Open and Closed Adoptions: Pros and Cons
In Illinois, adoptions historically were completed in the traditional “closed” style. However, more and more people are choosing to have “open” adoptions in this day and age—and for a variety of reasons. While the processes for both types are fairly similar in terms of legalities, there are enough differences that it is important to make your choice before going through with the adoption.
Traditional adoptions in Illinois were almost always closed. This means that they were completed with no way for the child or adoptive parents to contact the birth parents at any time. This was once thought to be the most healthy way for a child and a couple to move on with their lives. It also helped cement the adoptive parents in the child’s life without interference from the birth parents.
Traditional adoptions come with promises of secrecy and confidentiality, including sealed files wherein the names of the birth parents—one or both—are redacted or otherwise kept confidential. However, an adopted person can apply, in many states (Illinois included), to access their birth information, even if a birth parent has requested anonymity. If the latter is true, the information is released to the now-adult adoptee via a third party. This approach balances the birth parents’ right to anonymity with the public policy position that permits adoptees to know their origins.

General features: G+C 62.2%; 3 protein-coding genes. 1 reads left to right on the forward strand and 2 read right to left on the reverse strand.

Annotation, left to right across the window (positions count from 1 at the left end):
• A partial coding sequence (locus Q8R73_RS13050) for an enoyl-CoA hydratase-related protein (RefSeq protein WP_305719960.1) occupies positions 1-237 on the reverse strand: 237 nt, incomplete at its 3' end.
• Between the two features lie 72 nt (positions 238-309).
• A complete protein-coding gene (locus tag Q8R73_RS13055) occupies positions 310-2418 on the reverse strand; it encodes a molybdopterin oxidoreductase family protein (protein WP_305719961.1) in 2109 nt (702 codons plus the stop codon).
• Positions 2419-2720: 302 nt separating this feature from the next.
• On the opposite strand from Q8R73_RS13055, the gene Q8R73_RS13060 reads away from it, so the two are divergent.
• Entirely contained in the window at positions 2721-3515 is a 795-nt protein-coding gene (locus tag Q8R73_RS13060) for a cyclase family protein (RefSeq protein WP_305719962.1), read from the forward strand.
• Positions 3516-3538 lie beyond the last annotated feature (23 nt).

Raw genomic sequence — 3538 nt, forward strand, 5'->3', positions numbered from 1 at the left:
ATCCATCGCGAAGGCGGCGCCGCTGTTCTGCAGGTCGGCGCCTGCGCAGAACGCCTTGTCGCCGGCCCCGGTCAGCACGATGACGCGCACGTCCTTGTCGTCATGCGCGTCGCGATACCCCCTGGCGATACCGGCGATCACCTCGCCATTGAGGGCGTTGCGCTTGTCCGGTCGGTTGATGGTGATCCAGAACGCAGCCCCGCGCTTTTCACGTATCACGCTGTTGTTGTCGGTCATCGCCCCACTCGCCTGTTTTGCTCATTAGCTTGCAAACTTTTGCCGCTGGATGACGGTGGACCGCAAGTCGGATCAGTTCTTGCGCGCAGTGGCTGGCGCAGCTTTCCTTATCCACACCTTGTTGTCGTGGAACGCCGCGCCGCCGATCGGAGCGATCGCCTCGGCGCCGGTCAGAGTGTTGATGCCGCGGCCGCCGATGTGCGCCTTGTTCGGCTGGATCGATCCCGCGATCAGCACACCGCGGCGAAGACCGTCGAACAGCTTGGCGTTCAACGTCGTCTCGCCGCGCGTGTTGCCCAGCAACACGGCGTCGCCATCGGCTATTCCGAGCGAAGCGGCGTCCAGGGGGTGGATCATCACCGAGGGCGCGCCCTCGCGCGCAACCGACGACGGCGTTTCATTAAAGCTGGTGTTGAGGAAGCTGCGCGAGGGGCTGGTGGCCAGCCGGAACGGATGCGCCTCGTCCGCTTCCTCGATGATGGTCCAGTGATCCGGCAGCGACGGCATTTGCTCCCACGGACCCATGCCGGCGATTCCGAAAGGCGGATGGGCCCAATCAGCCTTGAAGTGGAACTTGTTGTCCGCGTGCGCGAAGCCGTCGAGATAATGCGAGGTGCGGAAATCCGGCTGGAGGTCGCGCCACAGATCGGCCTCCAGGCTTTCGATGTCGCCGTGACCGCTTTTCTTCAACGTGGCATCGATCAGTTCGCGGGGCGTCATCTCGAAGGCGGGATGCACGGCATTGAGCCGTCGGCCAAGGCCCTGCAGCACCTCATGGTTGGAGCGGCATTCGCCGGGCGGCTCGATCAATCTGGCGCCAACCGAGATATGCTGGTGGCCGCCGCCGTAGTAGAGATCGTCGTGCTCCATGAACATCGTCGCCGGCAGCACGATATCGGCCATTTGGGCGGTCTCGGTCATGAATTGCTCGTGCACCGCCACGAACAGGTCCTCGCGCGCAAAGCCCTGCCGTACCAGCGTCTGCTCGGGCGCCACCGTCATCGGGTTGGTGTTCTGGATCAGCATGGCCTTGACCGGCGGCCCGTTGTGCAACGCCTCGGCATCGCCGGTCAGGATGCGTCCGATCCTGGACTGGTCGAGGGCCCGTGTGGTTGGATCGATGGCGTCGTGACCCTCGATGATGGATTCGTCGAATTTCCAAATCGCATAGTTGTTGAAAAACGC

Despite the tradition of closed adoptions, the prevailing trend in the United States over the past decade or so has been to have at least a semi-open adoption - approximately two-thirds of American adoptions are either open or semi-open. An open adoption is when the adoptive and birth parents are in contact at all points, even after the adoption agreement has been concluded. “Semi-open” is essentially a mix of both approaches—perhaps sending pictures and letters but not pursuing constant contact with the adopted child. Most importantly, open adoptions allow the adopted child to know who his or her birth parents are, as all pertinent information is made available as part of the proceedings.
Open adoptions are now believed to be healthier and more positive for all involved. In Illinois, however, there may be unforeseen consequences. Some interpretations of the Illinois Adoption Act hold that even if the adoption process is initially agreed to be open, the adoptive parents have the right to terminate all contact between the child and the birth parents. The wording of the act states that “the natural parents of a child sought to be adopted shall be relieved of all parental responsibilities for such child and shall be deprived of all legal rights as respects the child.” There are multiple interpretations possible for this specific provision, but it is generally held that the adoptive parents of a child will prevail absent a clearly malicious agenda.
Contact an Adoption Attorney
There are pros and cons to both types of adoption, and it can be helpful to have a professional guide you toward the one that will be best for everyone involved. Contact an experienced Kane County adoption attorney discuss your options. Call 630-232-9700 for a confidential consultation with a member of our team today.